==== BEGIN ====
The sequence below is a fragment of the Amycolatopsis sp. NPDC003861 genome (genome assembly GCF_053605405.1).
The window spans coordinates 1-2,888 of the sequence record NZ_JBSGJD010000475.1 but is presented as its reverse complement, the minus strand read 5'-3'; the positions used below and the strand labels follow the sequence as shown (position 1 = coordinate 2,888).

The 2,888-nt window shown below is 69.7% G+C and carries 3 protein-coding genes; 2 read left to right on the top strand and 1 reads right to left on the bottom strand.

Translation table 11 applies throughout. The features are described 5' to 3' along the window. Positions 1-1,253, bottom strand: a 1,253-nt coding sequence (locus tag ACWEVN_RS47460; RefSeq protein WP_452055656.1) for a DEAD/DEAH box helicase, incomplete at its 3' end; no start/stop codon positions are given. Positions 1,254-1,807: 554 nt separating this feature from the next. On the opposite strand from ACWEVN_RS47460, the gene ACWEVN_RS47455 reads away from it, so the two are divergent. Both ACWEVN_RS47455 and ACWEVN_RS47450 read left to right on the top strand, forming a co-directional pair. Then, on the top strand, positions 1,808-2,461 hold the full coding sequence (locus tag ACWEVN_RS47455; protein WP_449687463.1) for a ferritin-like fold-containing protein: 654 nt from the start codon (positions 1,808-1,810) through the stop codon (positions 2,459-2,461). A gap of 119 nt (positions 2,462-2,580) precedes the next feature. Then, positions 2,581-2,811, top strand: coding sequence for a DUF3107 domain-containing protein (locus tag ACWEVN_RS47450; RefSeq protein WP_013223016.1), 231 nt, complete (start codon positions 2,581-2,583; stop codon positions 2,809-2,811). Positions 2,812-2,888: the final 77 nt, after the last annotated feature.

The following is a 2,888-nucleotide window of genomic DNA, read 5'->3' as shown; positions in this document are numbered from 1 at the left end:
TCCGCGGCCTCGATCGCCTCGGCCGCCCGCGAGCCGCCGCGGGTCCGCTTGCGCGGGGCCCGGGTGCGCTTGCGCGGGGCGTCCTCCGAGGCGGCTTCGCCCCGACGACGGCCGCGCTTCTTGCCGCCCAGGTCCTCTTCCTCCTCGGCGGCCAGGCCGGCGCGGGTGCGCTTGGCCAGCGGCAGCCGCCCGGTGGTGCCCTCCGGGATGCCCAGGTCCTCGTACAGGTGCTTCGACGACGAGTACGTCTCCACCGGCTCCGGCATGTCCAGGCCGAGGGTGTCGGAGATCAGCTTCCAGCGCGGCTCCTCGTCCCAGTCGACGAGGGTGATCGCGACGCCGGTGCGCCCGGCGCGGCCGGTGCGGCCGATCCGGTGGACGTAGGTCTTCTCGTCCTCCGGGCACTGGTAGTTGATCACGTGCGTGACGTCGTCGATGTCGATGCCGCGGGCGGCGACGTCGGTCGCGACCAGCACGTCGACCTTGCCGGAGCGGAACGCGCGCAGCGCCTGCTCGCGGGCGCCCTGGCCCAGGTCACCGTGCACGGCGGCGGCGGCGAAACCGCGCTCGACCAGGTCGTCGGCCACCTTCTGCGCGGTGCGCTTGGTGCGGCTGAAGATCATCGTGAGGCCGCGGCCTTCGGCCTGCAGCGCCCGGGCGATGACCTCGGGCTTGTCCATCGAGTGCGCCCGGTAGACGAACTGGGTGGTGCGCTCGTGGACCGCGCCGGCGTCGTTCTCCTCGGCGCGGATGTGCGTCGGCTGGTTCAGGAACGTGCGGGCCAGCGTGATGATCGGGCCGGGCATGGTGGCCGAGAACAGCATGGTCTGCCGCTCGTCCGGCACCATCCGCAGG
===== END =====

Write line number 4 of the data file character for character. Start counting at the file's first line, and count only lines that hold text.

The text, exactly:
Translation table 11 applies throughout. The features are described 5' to 3' along the window. Positions 1-1,253, bottom strand: a 1,253-nt coding sequence (locus tag ACWEVN_RS47460; RefSeq protein WP_452055656.1) for a DEAD/DEAH box helicase, incomplete at its 3' end; no start/stop codon positions are given. Positions 1,254-1,807: 554 nt separating this feature from the next. On the opposite strand from ACWEVN_RS47460, the gene ACWEVN_RS47455 reads away from it, so the two are divergent. Both ACWEVN_RS47455 and ACWEVN_RS47450 read left to right on the top strand, forming a co-directional pair. Then, on the top strand, positions 1,808-2,461 hold the full coding sequence (locus tag ACWEVN_RS47455; protein WP_449687463.1) for a ferritin-like fold-containing protein: 654 nt from the start codon (positions 1,808-1,810) through the stop codon (positions 2,459-2,461). A gap of 119 nt (positions 2,462-2,580) precedes the next feature. Then, positions 2,581-2,811, top strand: coding sequence for a DUF3107 domain-containing protein (locus tag ACWEVN_RS47450; RefSeq protein WP_013223016.1), 231 nt, complete (start codon positions 2,581-2,583; stop codon positions 2,809-2,811). Positions 2,812-2,888: the final 77 nt, after the last annotated feature.